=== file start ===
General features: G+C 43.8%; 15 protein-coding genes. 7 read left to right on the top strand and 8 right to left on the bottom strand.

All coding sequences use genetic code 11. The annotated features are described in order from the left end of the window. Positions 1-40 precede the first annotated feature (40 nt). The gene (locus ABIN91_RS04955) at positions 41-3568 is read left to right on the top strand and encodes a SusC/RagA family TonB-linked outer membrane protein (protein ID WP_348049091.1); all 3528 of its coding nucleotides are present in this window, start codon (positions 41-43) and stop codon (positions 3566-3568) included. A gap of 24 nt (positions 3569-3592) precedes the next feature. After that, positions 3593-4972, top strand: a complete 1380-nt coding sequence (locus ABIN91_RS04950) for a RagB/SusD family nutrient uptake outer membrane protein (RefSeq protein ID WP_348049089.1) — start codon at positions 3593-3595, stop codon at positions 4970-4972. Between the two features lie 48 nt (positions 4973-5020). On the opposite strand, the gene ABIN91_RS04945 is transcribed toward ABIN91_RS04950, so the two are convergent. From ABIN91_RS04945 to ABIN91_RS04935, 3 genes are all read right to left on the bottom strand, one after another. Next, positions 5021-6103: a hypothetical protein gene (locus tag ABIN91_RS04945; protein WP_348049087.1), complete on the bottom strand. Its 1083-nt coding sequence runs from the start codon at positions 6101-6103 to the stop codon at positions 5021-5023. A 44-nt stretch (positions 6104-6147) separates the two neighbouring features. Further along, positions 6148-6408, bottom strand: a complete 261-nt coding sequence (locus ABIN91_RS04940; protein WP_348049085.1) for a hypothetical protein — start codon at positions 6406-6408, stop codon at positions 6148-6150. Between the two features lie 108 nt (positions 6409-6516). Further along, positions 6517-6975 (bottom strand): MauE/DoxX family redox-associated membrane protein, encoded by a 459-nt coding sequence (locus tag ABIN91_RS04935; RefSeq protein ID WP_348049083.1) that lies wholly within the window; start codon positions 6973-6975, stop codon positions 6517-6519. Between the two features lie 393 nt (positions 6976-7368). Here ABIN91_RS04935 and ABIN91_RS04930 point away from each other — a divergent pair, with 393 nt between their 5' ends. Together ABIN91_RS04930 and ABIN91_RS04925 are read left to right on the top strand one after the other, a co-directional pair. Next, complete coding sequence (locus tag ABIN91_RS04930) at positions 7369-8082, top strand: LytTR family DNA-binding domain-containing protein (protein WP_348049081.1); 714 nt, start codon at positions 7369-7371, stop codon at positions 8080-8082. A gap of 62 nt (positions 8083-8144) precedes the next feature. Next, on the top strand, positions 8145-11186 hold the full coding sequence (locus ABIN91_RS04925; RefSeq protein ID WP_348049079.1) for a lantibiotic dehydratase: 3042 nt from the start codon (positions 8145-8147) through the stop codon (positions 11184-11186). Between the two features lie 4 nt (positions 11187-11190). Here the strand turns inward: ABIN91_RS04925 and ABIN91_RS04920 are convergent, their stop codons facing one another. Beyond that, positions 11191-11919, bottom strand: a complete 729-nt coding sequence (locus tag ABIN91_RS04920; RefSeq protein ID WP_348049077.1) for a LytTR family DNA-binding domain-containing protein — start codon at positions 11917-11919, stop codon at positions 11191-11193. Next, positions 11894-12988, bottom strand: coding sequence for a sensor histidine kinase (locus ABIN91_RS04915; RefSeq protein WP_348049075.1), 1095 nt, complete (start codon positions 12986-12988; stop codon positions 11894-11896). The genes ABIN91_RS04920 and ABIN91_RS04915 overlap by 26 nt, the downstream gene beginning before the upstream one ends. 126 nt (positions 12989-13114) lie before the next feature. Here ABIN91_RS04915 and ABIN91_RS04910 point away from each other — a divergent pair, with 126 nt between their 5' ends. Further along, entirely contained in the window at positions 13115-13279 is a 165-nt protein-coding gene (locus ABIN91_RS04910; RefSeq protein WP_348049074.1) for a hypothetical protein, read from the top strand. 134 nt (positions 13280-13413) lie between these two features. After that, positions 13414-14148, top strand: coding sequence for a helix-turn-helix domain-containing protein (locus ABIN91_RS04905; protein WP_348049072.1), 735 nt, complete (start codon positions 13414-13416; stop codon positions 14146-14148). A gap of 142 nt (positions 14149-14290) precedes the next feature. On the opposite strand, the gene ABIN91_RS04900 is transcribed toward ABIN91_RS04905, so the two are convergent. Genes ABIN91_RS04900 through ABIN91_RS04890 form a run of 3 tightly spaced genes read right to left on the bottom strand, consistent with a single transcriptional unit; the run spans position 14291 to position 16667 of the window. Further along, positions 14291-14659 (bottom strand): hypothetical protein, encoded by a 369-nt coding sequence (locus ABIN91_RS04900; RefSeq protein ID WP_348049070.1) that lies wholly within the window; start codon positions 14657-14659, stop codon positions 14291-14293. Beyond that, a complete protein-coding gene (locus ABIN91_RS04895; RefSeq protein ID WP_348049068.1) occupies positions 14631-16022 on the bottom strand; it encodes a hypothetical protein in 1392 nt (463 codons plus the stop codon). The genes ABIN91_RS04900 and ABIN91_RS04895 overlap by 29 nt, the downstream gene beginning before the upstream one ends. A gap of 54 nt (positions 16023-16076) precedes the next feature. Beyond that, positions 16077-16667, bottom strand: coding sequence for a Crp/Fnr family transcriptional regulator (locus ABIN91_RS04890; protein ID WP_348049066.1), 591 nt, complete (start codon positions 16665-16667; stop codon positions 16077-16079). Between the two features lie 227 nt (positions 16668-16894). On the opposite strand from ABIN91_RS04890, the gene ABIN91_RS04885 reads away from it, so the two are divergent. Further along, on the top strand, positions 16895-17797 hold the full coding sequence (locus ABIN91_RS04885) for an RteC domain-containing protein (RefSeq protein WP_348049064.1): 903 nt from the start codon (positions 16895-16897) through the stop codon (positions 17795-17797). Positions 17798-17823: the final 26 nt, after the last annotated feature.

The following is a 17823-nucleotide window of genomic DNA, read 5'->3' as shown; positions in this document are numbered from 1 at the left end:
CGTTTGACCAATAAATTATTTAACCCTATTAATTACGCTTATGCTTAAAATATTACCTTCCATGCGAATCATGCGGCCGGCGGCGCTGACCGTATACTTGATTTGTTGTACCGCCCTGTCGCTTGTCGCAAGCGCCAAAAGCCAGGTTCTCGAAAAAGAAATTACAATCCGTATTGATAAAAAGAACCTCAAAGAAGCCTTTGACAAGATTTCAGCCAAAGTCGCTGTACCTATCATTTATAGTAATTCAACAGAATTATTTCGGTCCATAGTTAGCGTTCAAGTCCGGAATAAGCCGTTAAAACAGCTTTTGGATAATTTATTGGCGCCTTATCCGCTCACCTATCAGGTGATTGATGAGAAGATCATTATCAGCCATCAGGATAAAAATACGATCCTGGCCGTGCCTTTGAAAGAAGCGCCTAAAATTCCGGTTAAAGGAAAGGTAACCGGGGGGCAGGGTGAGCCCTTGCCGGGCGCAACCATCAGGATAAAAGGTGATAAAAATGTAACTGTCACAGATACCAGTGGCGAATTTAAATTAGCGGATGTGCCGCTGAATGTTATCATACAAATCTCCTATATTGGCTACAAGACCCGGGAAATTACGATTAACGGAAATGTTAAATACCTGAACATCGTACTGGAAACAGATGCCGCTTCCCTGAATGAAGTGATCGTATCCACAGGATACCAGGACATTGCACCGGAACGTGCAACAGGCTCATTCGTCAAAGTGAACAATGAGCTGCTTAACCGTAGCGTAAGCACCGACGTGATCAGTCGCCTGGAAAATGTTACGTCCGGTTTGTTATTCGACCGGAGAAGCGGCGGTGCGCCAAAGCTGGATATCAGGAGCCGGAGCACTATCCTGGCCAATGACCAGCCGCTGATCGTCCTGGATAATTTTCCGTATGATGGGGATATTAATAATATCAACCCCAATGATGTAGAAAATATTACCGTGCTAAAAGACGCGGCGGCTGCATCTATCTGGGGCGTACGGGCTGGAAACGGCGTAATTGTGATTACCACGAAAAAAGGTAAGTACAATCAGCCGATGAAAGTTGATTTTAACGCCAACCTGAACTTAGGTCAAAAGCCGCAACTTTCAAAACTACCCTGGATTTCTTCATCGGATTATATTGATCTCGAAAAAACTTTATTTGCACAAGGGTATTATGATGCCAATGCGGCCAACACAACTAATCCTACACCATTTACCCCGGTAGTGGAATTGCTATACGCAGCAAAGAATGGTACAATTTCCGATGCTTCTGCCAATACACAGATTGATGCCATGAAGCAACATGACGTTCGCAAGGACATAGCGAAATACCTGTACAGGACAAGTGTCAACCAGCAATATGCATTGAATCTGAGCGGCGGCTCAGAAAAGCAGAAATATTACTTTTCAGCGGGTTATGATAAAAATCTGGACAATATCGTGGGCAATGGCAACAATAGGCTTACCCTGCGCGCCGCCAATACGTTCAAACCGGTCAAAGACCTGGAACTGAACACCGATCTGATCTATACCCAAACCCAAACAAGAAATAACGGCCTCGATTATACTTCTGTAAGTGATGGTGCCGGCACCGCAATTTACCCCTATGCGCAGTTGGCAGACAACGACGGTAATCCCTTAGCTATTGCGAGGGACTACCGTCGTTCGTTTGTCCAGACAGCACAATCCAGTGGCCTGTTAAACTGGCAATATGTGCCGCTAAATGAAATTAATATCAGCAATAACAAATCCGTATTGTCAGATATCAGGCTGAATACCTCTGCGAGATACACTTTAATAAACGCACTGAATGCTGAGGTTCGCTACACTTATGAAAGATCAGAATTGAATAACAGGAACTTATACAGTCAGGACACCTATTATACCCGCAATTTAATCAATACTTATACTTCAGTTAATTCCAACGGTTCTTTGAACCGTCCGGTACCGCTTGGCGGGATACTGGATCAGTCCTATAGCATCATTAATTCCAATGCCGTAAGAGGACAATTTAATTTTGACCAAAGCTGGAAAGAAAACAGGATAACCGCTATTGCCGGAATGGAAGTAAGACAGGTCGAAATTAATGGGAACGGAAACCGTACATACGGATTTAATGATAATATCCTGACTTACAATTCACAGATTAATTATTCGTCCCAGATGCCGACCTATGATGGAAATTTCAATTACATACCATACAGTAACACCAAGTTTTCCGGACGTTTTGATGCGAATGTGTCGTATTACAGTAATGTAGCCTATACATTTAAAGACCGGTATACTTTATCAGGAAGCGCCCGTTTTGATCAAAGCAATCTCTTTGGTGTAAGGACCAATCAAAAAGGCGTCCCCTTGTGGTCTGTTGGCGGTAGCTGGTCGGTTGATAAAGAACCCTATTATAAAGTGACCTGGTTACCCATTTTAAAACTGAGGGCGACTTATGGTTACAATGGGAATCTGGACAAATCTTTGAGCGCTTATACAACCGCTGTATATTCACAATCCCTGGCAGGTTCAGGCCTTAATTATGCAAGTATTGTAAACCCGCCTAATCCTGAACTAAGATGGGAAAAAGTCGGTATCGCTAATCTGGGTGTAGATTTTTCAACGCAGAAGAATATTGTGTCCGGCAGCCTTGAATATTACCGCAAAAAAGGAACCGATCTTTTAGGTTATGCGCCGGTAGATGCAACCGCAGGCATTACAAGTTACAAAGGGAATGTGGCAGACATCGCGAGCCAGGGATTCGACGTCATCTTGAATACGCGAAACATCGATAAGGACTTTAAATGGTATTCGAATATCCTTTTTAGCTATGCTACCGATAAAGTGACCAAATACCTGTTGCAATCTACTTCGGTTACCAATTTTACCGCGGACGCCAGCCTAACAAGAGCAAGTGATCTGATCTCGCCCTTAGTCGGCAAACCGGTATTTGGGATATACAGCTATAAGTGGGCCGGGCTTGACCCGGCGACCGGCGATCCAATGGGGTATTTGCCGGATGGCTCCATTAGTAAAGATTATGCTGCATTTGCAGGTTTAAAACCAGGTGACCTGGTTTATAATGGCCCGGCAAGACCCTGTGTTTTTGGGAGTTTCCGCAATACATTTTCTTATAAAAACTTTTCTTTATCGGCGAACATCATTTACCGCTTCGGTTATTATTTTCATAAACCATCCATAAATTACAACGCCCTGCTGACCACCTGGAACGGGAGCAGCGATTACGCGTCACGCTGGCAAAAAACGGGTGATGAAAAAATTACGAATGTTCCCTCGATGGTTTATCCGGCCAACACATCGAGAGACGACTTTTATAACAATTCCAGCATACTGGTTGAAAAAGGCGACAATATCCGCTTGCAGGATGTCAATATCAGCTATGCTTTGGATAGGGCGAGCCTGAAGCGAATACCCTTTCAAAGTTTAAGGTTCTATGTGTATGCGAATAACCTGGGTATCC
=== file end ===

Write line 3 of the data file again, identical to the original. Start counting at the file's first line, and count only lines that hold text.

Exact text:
The following is a 17823-nucleotide window of genomic DNA, read 5'->3' as shown; positions in this document are numbered from 1 at the left end: